Education bill opposed by teachers advances to W.Va. House
By JOHN RABY, Associated Press
CHARLESTON, W.Va. (AP) — A complex education bill vehemently opposed by West Virginia teachers’ unions that claim it is a payback for a strike last year has passed the state Senate by a slim margin.
The bill, approved by the Republican-led Senate on Monday, now goes to the GOP-led House of Delegates.
Teachers’ unions plan to hold votes in the coming week to authorize statewide action against the bill if necessary, including a strike. Many say the bill is an attack on the public education system and that teachers were not consulted about the bill’s components, which includes plans to open charter schools and would require teachers to sign off annually on union dues.
The national “Red4Ed” movement began last year with a nine-day strike in West Virginia. It moved to Oklahoma, Kentucky, Arizona, Colorado, Washington state, and Los Angeles, where teachers scored a major victory last month after a six-day strike.
West Virginia Gov. Jim Justice has vowed to veto the bill. Justice and others have sought to have the bill’s components be considered separately.
Eighteen of the 34 senators spoke out during a two-hour debate before the vote.
“I know that quality education is the greatest gift we can give our children,” said Senate education committee chairwoman Patricia Rucker, R-Jefferson. “This may be the most important thing that we’ve ever done.”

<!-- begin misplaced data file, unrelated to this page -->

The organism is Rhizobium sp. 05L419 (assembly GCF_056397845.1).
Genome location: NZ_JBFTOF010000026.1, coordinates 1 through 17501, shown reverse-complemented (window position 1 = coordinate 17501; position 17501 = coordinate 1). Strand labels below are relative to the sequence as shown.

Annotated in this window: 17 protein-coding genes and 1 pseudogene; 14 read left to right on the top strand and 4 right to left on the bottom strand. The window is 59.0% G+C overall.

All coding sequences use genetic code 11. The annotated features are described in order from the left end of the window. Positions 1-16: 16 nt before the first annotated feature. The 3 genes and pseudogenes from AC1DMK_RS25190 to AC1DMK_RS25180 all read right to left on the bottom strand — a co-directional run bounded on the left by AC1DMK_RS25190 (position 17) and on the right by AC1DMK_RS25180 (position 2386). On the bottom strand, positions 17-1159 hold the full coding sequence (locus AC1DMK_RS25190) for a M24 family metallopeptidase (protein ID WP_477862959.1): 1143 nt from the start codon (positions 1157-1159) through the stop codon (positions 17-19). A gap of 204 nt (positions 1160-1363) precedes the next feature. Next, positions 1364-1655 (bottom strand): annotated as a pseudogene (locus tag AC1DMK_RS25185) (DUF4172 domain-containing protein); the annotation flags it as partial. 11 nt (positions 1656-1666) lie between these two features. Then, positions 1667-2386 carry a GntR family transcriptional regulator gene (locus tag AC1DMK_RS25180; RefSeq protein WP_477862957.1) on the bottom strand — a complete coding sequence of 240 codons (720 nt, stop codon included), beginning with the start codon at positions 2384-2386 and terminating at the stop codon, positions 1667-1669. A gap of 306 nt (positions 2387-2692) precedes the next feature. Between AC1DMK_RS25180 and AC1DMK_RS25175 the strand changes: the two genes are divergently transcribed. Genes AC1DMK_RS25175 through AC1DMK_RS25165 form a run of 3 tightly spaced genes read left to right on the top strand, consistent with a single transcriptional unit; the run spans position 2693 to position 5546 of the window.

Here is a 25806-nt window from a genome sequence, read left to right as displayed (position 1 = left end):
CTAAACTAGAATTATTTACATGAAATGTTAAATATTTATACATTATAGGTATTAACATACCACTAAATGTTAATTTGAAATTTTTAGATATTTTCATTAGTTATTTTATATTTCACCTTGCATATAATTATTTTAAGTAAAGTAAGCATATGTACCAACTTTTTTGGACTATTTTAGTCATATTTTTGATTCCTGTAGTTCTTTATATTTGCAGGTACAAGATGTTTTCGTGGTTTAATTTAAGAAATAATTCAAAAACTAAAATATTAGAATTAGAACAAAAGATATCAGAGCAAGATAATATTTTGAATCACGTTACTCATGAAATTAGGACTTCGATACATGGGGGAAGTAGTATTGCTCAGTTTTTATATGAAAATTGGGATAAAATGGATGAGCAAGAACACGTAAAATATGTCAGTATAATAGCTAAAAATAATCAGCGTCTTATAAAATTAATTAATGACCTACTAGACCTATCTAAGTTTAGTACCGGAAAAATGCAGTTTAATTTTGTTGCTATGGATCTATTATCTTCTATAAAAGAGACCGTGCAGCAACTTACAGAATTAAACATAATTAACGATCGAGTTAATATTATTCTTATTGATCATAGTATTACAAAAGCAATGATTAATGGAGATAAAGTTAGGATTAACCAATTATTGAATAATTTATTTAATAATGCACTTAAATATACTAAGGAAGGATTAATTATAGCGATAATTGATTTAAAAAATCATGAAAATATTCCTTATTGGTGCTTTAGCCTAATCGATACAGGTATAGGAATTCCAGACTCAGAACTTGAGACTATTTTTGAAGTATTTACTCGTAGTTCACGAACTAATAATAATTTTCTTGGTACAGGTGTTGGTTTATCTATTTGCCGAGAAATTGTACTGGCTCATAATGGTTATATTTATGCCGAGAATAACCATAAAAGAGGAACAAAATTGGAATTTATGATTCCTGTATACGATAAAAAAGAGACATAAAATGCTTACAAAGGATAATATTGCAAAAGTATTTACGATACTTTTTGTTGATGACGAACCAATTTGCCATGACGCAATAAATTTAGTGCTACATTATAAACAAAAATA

Senate President Mitch Carmichael has said a main intent of the bill is to improve student test scores and performance.
Sen. Craig Blair, R-Berkeley, read a 2010 letter from then-Gov. Joe Manchin urging bold, innovative changes in the state’s education system to help students improve their success rates.
“The time has come where we can wait no longer,” Blair said. “Our children deserve it.”
Sen. Mike Woelfel, D-Cabell and a bill opponent, compared the legislation to the Titanic.
“You’re not going to like the way this story ends,” he said.
Republicans who voted for the bill expanded on the comparison.
“Multiple breakdowns in a system require multiple repairs, not rearranging curtains on a Titanic that holds our children,” said Sen. Eric Tarr, R-Putnam.
Some Democrats said the bill didn’t get teacher input and doesn’t address students who live in drug-infested homes where parents don’t participate in their children’s education. Sen. Paul Hardesty, a former county school board member, compared the bill to a 10-foot Christmas tree in an eight-foot room.
“It does not fit and it will not work,” he said.
Republicans have promoted the bill’s ability to transfer control to the county level. The bill also would establish savings accounts for families to pay for private school and allow county board of educations to increase property tax levy rates, which would first require voter approval. The bill also includes another 5 percent pay raise for teachers but also has a clause that would invalidate the entire bill if any part is struck down.